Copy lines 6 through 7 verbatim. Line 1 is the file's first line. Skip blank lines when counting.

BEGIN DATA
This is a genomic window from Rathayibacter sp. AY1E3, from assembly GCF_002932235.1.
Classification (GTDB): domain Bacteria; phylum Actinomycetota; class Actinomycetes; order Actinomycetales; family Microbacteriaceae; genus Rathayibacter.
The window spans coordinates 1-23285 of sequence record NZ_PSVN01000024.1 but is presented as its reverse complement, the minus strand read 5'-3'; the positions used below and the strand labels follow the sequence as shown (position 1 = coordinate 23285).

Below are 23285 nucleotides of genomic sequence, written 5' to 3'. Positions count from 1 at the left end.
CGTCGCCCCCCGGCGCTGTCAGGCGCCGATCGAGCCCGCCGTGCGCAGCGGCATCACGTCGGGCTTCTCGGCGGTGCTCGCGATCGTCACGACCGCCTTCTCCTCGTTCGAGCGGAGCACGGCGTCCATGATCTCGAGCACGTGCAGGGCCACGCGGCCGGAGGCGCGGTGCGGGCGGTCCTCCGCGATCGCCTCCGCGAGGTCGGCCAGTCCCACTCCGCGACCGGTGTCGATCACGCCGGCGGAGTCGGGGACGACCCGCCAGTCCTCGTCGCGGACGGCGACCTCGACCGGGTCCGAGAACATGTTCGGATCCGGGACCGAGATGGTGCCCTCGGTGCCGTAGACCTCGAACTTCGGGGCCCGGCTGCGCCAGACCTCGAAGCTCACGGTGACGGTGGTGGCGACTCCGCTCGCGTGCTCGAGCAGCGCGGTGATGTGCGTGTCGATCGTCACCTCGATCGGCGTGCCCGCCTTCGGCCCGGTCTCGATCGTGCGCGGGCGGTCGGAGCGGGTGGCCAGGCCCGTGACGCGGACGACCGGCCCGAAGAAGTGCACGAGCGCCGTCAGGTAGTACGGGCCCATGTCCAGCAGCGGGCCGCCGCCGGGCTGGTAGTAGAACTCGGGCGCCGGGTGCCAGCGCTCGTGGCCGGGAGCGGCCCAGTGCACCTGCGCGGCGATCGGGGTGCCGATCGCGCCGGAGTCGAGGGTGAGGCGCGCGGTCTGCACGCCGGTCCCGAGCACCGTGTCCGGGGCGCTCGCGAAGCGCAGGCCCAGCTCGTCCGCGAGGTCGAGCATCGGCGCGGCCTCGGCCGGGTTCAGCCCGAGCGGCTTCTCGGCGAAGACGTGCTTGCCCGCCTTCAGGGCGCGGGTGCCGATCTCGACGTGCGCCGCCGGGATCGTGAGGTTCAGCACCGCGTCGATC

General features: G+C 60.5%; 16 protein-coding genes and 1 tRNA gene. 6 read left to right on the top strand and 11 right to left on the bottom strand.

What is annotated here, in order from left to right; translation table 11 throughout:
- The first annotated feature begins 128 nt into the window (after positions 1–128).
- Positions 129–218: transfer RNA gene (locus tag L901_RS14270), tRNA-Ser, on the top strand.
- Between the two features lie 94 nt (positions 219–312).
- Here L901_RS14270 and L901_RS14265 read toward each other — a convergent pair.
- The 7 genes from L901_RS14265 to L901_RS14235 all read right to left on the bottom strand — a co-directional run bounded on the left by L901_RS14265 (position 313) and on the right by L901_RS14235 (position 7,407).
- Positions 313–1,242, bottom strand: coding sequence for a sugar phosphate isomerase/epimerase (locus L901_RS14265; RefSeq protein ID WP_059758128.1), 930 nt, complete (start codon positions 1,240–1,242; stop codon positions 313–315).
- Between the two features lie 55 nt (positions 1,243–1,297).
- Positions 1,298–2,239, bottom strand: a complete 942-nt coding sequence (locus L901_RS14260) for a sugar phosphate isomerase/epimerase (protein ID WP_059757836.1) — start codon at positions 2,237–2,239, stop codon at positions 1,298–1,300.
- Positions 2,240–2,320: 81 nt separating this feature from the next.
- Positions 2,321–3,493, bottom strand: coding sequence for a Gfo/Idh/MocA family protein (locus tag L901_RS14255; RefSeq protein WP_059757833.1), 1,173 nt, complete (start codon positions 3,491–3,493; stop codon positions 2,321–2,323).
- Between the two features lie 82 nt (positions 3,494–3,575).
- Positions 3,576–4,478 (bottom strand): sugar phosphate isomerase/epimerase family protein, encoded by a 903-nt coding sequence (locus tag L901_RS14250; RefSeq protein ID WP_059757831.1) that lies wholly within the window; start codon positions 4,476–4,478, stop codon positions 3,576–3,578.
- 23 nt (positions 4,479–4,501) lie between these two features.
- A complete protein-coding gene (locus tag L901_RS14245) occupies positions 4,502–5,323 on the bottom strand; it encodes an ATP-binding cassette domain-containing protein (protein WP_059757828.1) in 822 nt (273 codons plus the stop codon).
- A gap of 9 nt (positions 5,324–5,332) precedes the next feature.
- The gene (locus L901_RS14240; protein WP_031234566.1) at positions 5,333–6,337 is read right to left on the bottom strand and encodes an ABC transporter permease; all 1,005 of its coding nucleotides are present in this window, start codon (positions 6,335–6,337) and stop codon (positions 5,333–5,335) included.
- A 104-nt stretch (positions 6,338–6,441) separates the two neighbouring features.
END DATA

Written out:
General features: G+C 60.5%; 16 protein-coding genes and 1 tRNA gene. 6 read left to right on the top strand and 11 right to left on the bottom strand.

What is annotated here, in order from left to right; translation table 11 throughout: